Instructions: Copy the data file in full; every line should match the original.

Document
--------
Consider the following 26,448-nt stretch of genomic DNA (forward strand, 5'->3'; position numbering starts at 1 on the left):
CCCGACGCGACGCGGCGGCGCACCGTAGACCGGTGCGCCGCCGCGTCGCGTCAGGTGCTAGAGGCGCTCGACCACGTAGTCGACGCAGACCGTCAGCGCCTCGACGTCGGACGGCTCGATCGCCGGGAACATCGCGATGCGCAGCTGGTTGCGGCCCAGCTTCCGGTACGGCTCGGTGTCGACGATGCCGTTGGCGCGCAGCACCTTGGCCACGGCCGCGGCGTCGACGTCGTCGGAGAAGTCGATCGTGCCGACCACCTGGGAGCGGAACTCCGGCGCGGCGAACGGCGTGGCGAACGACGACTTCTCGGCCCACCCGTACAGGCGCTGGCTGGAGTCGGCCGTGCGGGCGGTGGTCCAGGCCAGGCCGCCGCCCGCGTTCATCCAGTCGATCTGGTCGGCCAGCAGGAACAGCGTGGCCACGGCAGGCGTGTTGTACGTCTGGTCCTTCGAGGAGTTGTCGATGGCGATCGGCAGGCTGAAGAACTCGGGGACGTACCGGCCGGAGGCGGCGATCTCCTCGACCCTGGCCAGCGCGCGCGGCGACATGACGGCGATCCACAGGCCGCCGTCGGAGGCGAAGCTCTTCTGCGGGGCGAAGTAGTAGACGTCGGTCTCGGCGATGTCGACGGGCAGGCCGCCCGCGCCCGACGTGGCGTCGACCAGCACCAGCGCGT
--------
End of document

Consider the following 26,448-nt stretch of genomic DNA (forward strand, 5'->3'; position numbering starts at 1 on the left):
CCCGACGCGACGCGGCGGCGCACCGTAGACCGGTGCGCCGCCGCGTCGCGTCAGGTGCTAGAGGCGCTCGACCACGTAGTCGACGCAGACCGTCAGCGCCTCGACGTCGGACGGCTCGATCGCCGGGAACATCGCGATGCGCAGCTGGTTGCGGCCCAGCTTCCGGTACGGCTCGGTGTCGACGATGCCGTTGGCGCGCAGCACCTTGGCCACGGCCGCGGCGTCGACGTCGTCGGAGAAGTCGATCGTGCCGACCACCTGGGAGCGGAACTCCGGCGCGGCGAACGGCGTGGCGAACGACGACTTCTCGGCCCACCCGTACAGGCGCTGGCTGGAGTCGGCCGTGCGGGCGGTGGTCCAGGCCAGGCCGCCGCCCGCGTTCATCCAGTCGATCTGGTCGGCCAGCAGGAACAGCGTGGCCACGGCAGGCGTGTTGTACGTCTGGTCCTTCGAGGAGTTGTCGATGGCGATCGGCAGGCTGAAGAACTCGGGGACGTACCGGCCGGAGGCGGCGATCTCCTCGACCCTGGCCAGCGCGCGCGGCGACATGACGGCGATCCACAGGCCGCCGTCGGAGGCGAAGCTCTTCTGCGGGGCGAAGTAGTAGACGTCGGTCTCGGCGATGTCGACGGGCAGGCCGCCCGCGCCCGACGTGGCGTCGACCAGCACCAGCGCGT